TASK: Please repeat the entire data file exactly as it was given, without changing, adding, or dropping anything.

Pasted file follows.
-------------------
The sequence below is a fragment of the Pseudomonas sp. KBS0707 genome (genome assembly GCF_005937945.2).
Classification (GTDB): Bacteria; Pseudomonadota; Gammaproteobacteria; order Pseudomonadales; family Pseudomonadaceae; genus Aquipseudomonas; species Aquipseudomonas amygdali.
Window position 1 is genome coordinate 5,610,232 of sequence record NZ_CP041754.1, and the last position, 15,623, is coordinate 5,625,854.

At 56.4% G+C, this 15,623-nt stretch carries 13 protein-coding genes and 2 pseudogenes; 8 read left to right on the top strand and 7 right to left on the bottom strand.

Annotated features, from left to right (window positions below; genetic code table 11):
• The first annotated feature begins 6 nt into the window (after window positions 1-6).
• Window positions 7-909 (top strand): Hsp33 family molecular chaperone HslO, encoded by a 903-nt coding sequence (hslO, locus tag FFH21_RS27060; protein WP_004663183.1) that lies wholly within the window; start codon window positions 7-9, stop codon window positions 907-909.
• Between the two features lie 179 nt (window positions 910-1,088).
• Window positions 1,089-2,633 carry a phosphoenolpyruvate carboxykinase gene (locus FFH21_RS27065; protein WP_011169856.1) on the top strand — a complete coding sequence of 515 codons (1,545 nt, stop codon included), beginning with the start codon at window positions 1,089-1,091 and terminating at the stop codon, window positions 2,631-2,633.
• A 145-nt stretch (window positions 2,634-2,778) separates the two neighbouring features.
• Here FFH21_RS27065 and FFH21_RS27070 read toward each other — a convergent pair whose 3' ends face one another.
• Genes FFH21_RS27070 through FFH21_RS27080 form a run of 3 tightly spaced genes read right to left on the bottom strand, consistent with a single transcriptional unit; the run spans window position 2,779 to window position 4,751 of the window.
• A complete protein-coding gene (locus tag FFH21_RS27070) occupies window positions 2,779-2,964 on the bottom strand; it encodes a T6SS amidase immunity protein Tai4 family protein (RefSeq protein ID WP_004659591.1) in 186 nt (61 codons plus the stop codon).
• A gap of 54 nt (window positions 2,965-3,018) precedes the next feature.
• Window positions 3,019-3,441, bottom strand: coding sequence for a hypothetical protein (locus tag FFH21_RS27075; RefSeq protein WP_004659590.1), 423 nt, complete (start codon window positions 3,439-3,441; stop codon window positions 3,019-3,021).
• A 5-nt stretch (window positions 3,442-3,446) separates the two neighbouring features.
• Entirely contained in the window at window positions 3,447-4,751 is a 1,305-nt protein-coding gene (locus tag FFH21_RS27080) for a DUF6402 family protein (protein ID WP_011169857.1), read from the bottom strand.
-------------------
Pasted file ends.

The sequence below is a fragment of the Pseudomonas sp. KBS0707 genome (genome assembly GCF_005937945.2).
Classification (GTDB): Bacteria; Pseudomonadota; Gammaproteobacteria; order Pseudomonadales; family Pseudomonadaceae; genus Aquipseudomonas; species Aquipseudomonas amygdali.
Window position 1 is genome coordinate 5,610,232 of sequence record NZ_CP041754.1, and the last position, 15,623, is coordinate 5,625,854.

At 56.4% G+C, this 15,623-nt stretch carries 13 protein-coding genes and 2 pseudogenes; 8 read left to right on the top strand and 7 right to left on the bottom strand.

Annotated features, from left to right (window positions below; genetic code table 11):
• The first annotated feature begins 6 nt into the window (after window positions 1-6).
• Window positions 7-909 (top strand): Hsp33 family molecular chaperone HslO, encoded by a 903-nt coding sequence (hslO, locus tag FFH21_RS27060; protein WP_004663183.1) that lies wholly within the window; start codon window positions 7-9, stop codon window positions 907-909.
• Between the two features lie 179 nt (window positions 910-1,088).
• Window positions 1,089-2,633 carry a phosphoenolpyruvate carboxykinase gene (locus FFH21_RS27065; protein WP_011169856.1) on the top strand — a complete coding sequence of 515 codons (1,545 nt, stop codon included), beginning with the start codon at window positions 1,089-1,091 and terminating at the stop codon, window positions 2,631-2,633.
• A 145-nt stretch (window positions 2,634-2,778) separates the two neighbouring features.
• Here FFH21_RS27065 and FFH21_RS27070 read toward each other — a convergent pair whose 3' ends face one another.
• Genes FFH21_RS27070 through FFH21_RS27080 form a run of 3 tightly spaced genes read right to left on the bottom strand, consistent with a single transcriptional unit; the run spans window position 2,779 to window position 4,751 of the window.
• A complete protein-coding gene (locus tag FFH21_RS27070) occupies window positions 2,779-2,964 on the bottom strand; it encodes a T6SS amidase immunity protein Tai4 family protein (RefSeq protein ID WP_004659591.1) in 186 nt (61 codons plus the stop codon).
• A gap of 54 nt (window positions 2,965-3,018) precedes the next feature.
• Window positions 3,019-3,441, bottom strand: coding sequence for a hypothetical protein (locus tag FFH21_RS27075; RefSeq protein WP_004659590.1), 423 nt, complete (start codon window positions 3,439-3,441; stop codon window positions 3,019-3,021).
• A 5-nt stretch (window positions 3,442-3,446) separates the two neighbouring features.
• Entirely contained in the window at window positions 3,447-4,751 is a 1,305-nt protein-coding gene (locus tag FFH21_RS27080) for a DUF6402 family protein (protein ID WP_011169857.1), read from the bottom strand.